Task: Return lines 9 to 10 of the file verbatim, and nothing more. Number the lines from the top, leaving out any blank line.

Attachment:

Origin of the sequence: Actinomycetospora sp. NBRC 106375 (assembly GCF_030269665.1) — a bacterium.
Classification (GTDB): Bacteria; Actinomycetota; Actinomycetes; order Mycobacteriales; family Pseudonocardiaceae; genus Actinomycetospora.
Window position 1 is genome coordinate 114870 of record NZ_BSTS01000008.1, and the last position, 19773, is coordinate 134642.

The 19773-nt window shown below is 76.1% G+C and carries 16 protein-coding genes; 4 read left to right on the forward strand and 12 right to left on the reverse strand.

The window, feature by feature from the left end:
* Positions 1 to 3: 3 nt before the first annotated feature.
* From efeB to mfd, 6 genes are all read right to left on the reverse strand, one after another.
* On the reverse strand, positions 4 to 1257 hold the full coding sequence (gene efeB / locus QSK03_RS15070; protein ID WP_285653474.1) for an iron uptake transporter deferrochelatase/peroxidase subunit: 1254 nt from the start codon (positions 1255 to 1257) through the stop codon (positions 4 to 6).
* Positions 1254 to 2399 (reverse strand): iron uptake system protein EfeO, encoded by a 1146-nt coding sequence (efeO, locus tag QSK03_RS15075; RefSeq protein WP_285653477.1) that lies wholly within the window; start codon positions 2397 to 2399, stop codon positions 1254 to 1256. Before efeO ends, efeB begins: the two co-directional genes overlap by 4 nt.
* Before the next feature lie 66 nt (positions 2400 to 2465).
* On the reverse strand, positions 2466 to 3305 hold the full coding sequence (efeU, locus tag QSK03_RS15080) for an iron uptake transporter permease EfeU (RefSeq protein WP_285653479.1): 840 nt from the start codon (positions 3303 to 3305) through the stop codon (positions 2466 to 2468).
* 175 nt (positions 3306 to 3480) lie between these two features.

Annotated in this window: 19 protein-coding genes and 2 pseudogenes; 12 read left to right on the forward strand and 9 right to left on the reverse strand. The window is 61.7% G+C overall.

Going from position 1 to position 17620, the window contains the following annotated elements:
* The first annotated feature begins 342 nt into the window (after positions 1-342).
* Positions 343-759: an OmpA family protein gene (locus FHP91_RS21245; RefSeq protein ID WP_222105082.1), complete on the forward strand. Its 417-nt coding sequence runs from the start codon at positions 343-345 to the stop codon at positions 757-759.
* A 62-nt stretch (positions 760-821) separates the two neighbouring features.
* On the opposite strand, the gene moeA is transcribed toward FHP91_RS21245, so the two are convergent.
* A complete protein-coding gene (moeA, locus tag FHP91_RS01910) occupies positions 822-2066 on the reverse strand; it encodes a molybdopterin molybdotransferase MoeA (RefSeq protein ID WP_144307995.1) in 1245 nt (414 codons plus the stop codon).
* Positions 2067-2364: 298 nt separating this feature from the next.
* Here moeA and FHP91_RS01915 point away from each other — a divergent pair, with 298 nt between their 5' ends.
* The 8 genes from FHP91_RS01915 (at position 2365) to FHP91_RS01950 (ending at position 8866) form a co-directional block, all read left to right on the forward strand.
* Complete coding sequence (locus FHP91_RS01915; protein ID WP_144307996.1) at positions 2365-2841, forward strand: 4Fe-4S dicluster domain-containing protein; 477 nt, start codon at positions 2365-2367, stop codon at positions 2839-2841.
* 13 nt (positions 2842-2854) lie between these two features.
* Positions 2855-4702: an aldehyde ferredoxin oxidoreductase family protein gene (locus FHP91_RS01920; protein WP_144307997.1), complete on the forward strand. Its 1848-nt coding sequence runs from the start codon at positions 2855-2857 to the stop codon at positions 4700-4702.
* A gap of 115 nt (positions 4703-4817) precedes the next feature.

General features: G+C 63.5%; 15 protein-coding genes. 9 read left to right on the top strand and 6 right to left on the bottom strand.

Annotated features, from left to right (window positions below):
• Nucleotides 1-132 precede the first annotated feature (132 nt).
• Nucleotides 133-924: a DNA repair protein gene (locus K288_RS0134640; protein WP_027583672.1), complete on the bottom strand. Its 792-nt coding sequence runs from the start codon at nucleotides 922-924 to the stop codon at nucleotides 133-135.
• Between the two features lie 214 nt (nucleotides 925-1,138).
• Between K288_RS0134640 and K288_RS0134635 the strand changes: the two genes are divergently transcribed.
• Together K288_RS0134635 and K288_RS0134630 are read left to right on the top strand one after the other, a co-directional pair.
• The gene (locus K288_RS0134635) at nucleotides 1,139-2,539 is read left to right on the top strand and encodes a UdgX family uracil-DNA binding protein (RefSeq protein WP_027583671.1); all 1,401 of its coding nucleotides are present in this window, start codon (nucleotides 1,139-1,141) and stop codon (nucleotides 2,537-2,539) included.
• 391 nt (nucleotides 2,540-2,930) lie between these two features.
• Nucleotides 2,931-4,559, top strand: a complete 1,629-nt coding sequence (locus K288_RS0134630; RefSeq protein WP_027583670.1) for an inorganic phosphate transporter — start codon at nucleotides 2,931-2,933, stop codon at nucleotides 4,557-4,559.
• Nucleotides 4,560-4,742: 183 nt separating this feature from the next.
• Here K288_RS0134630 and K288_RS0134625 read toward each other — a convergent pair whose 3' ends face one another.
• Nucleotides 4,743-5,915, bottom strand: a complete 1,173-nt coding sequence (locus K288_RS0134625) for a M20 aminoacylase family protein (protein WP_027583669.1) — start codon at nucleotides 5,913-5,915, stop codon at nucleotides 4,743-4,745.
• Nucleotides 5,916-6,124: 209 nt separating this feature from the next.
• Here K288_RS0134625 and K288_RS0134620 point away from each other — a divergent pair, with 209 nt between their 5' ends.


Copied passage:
* Positions 1254 to 2399 (reverse strand): iron uptake system protein EfeO, encoded by a 1146-nt coding sequence (efeO, locus tag QSK03_RS15075; RefSeq protein WP_285653477.1) that lies wholly within the window; start codon positions 2397 to 2399, stop codon positions 1254 to 1256. Before efeO ends, efeB begins: the two co-directional genes overlap by 4 nt.
* Before the next feature lie 66 nt (positions 2400 to 2465).